Monday, July 26, 2010

Farfalle with Tomatoes & Marsala Cream Sauce

Now that summer is finally here, I can finally find the perfect tomatoes... home-grown, vine-ripened orbs of perfect sweetness.  No zombie tomatoes here!  What a difference in taste it makes to have real tomatoes to add to recipes.  (I have to hold myself back from eating these whole tomatoes as a snack, lightly sprinkled with sea salt and cracked pepper, with just a drizzle of olive oil...)

Now a certain husband of mine will not eat raw tomatoes.  He hates them.  I cannot get him to even try my wonderful sweet tomatoes.  I am convinced it was the lack of home-grown summer tomatoes in his childhood that caused this horrible character flaw.  He will, however, eat cooked tomatoes, so this pasta I created is the perfect compromise.

Farfalle with Tomatoes & Marsala Cream Sauce:
2 c. uncooked farfalle (bow tie pasta)
3- 4 chicken tenderloins
4-5 small tomatoes
1 clove garlic, sliced
1 c. Marsala wine
1/2 c. half and half
1/4 c. water
2 T. butter
1 T. flour
1/4 c. grated Parmesan
1 tsp. dried basil or 1 T. chopped fresh basil
1 T. canola oil
salt, pepper to taste

1.  Dice the tomatoes, set aside.

2.  Cut the chicken into bite sized pieces, discarding any cartilage or tendons.  Meanwhile, boil several quarts of water, and cook the farfalle according to package directions, approximately 10 minutes.  Drain, and set aside.

3.  Heat the oil in a cast iron skillet, and saute the chicken on medium high heat.  Season to taste with salt and pepper.  When done, set aside.

4.  Add the tomatoes and butter to the pan, and cook for 5 minutes on medium high until the tomatoes are soft.  Season with salt and pepper.

5.  Add the flour to the pan and stir into the tomatoes.  Turn off the heat and add the Marsala wine, half and half, and water.

6.  Add the sliced garlic clove, then stir and simmer for 5 minutes.  Add the chicken and pasta back into the pan and stir.  Turn off the heat and add the basil and parmesan.

This recipe makes two large dinner sized portions, or 4 small side dish portions.

Monday, July 19, 2010

The Battle of Banana Breads: Alton Brown vs. Mika - the ultimate smackdown!!

Recently, my in-laws were visiting from overseas - and one of the things they love (apparently) is fruit.  They bought tons and tons of fruit - papayas, apples, bananas... and after dropping them off at LAX for their return flight, we came home to the fragrance of brown spotted bananas, and a pile of apples so big I didn't know what to do.  So I stuck the apples in the refrigerator, and decided the only thing to do with these bananas is make banana bread.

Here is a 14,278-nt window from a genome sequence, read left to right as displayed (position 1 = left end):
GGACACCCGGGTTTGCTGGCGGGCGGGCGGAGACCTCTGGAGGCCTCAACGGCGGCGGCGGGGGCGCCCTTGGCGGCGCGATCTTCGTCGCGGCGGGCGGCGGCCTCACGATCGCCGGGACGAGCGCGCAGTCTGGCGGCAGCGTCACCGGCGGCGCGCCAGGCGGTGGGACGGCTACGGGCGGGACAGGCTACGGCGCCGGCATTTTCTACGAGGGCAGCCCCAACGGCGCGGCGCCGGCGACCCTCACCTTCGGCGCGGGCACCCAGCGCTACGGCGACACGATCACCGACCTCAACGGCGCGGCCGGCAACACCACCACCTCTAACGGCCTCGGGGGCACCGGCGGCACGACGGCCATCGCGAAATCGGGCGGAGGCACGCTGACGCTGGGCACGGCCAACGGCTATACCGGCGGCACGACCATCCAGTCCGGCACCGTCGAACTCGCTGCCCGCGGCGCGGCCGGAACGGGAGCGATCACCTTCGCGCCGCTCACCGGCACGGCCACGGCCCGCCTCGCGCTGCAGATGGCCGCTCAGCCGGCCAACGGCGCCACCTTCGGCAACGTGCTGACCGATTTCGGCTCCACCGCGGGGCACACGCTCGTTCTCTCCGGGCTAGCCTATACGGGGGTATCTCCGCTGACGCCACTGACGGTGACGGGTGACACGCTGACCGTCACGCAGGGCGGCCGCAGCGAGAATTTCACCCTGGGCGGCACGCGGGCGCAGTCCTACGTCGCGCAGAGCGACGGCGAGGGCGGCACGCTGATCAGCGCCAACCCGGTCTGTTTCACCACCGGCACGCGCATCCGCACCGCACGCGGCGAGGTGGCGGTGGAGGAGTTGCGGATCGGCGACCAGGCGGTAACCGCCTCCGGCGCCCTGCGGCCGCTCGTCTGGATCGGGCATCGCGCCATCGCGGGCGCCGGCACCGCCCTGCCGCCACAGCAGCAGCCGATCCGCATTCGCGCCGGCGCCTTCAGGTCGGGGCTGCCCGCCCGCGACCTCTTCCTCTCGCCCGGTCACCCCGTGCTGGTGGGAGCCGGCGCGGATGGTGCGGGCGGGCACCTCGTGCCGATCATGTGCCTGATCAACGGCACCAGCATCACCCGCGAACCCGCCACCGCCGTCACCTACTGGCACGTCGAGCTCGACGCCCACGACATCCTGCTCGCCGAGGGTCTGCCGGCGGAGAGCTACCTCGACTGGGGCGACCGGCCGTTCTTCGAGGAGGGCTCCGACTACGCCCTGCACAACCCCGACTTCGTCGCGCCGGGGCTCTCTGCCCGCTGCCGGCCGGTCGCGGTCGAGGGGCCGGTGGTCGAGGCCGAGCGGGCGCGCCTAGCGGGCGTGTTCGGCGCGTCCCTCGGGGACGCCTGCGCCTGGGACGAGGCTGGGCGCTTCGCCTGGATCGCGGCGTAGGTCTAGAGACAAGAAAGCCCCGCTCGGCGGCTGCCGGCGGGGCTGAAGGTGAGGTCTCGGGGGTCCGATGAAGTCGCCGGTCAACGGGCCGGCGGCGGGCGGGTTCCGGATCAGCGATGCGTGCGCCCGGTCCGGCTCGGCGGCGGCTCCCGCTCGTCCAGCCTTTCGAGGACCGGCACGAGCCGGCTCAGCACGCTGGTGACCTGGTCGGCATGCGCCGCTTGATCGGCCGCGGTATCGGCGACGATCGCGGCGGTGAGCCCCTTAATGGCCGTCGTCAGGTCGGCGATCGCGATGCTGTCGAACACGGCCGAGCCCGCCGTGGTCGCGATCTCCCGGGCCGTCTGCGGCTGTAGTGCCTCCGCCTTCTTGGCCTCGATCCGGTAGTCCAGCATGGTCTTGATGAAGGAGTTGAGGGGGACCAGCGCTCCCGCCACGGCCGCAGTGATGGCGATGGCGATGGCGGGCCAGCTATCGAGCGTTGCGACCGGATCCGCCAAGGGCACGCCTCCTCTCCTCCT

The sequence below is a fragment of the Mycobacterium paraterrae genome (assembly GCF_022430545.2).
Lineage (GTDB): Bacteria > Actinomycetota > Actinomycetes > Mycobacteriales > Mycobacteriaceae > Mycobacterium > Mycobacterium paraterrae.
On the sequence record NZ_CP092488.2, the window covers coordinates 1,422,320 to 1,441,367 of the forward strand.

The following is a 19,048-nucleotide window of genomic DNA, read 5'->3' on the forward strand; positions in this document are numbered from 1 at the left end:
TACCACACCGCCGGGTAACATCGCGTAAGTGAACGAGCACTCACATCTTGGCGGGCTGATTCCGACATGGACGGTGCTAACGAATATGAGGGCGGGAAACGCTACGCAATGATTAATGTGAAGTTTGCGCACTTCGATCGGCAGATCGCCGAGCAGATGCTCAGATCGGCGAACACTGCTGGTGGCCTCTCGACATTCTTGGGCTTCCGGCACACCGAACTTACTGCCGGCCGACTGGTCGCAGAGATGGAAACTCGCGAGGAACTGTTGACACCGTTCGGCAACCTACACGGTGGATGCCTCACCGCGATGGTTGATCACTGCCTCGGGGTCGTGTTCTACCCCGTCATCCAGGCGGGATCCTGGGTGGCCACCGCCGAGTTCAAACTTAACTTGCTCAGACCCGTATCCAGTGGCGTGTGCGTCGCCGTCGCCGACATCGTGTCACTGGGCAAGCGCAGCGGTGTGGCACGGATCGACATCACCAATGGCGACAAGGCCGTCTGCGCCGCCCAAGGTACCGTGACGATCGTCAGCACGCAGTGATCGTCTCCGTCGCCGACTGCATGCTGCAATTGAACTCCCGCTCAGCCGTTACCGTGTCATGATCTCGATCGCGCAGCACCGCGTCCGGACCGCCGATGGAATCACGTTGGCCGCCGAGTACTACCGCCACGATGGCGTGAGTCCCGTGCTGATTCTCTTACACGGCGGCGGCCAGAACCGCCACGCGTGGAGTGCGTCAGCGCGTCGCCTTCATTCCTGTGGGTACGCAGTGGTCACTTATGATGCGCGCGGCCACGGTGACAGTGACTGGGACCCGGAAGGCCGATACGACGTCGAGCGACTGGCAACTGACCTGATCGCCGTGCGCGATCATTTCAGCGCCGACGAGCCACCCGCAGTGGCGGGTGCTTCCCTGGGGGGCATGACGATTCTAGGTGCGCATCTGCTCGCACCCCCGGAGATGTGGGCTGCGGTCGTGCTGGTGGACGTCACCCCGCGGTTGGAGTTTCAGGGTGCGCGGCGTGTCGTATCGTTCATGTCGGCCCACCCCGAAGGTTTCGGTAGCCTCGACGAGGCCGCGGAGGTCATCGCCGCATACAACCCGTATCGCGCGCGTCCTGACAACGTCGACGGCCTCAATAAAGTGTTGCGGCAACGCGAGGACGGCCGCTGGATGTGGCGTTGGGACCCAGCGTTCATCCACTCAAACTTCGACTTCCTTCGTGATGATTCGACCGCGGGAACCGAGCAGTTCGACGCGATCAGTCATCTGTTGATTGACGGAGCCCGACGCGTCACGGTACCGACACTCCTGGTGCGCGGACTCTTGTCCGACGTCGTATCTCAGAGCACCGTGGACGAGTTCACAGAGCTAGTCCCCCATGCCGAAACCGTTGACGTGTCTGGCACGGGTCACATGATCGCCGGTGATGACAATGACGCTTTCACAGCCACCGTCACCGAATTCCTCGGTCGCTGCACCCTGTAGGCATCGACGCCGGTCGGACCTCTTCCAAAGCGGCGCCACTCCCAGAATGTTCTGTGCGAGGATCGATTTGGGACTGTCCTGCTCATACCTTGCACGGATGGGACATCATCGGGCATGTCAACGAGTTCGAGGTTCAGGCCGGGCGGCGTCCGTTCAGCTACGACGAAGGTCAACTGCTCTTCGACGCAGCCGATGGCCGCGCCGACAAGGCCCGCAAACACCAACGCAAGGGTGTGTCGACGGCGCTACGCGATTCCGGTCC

Most people know that I am a huge Alton Brown (or "AB" as us Alton Brown fans like to call him) fan.  I have never found an Alton Brown recipe that I didn't love... so I thought it would be appropriate to try his recipe out and see how it compares with my own.  AB's recipe calls for some ingredients that you may or may not have lying around in your kitchen: almond extract, and oat flour.  Almond extract is easy enough to find - it's usually right next to the vanilla extract in the baking aisle of your supermarket.  Oat flour can usually be found in a "Whole Foods" type of market - I conveniently already had the Bob's Red Mill brand of Oat Flour in my pantry.

My recipe, on the other hand, calls for more common ingredients.  This time, since I just purchased a bottle of walnut oil that I was dying to use... I tweaked my recipe slightly with the addition of walnut oil.  Now you can just use regular oil if you like.  But personally, I think that the walnut oil added a wonderful new dimension to my recipe.

I made both versions of Banana Bread as mini-loaves.  When I tasted them, I thought that AB's recipe won, hands down.  I LOVED his recipe.  It was so good, and the almond extract was such an unexpected twist that really enhanced the banana flavor.  However, I swear I did not tell anyone which loaf was mine and which loaf was AB's.  For some reason, everyone who tried both breads preferred my recipe over ABs!!!  Really?  Really?????  Seriously??*?!!@!!??*?  Not a single person preferred his recipe over mine.  (Maybe I didn't ask enough people?)

Anyway, why don't you try them for yourself, and decide for yourself which one you like better.  The two recipes are very similar, mainly the type of fat used is different.  AB calls for the use of butter, and I used oil.  I think that sometimes oil can give a more tender texture to the final result - but it's also hard to compete with the wonderful flavor of butter.

I have posted both recipes here - mine is posted second under AB's recipe:

AB's Banana Bread (Butter):
350 grams mashed banana (about 1 2/3 c.)
1 c. sugar
1/2 c. unsalted butter (1 stick), melted
2 eggs
1 tsp. almond extract
1 2/3 c. flour
1/3 c. oat flour
1 tsp. baking soda
1 tsp. salt
1 c. walnuts, chopped

1.  Preheat oven to 350 degrees, then grease and flour 3 small loaf pans (or one large one).  Weigh about 350 grams (or 12 oz) of banana on a kitchen scale.  (If you don't have a kitchen scale, this amount is approximately 1 2/3 c. of mashed banana).  Using a potato masher, or a fork, mash the banana.

2.  Melt the stick of butter in the microwave.  Mix the mashed banana with the sugar, and beat in the eggs, almond extract, and melted butter.

3.  Sift the flour, oat flour, baking soda, and salt in a large bowl.  (If you don't have oat flour, you can just use regular flour, or whole wheat flour).
4.  Chop the walnuts.  Reserve 1/4 c. chopped walnuts for sprinkling on the top of the bread, the remaining 3/4 c. will be added directly to the batter eventually (not yet!).